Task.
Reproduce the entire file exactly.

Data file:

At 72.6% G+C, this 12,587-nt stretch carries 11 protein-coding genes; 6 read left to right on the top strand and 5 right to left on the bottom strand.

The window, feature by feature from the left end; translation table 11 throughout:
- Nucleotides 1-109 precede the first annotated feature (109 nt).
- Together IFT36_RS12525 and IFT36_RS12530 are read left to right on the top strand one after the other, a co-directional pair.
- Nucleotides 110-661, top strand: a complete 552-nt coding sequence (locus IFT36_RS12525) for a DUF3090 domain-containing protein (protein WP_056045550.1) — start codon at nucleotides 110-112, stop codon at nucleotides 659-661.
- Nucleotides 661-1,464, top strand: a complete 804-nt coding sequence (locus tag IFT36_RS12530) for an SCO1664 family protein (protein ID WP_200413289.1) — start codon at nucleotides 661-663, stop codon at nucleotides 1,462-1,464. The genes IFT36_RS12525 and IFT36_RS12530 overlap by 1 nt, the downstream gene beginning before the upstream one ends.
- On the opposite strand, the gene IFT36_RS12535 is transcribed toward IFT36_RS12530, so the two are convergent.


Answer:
At 72.6% G+C, this 12,587-nt stretch carries 11 protein-coding genes; 6 read left to right on the top strand and 5 right to left on the bottom strand.

The window, feature by feature from the left end; translation table 11 throughout:
- Nucleotides 1-109 precede the first annotated feature (109 nt).
- Together IFT36_RS12525 and IFT36_RS12530 are read left to right on the top strand one after the other, a co-directional pair.
- Nucleotides 110-661, top strand: a complete 552-nt coding sequence (locus IFT36_RS12525) for a DUF3090 domain-containing protein (protein WP_056045550.1) — start codon at nucleotides 110-112, stop codon at nucleotides 659-661.
- Nucleotides 661-1,464, top strand: a complete 804-nt coding sequence (locus tag IFT36_RS12530) for an SCO1664 family protein (protein ID WP_200413289.1) — start codon at nucleotides 661-663, stop codon at nucleotides 1,462-1,464. The genes IFT36_RS12525 and IFT36_RS12530 overlap by 1 nt, the downstream gene beginning before the upstream one ends.
- On the opposite strand, the gene IFT36_RS12535 is transcribed toward IFT36_RS12530, so the two are convergent.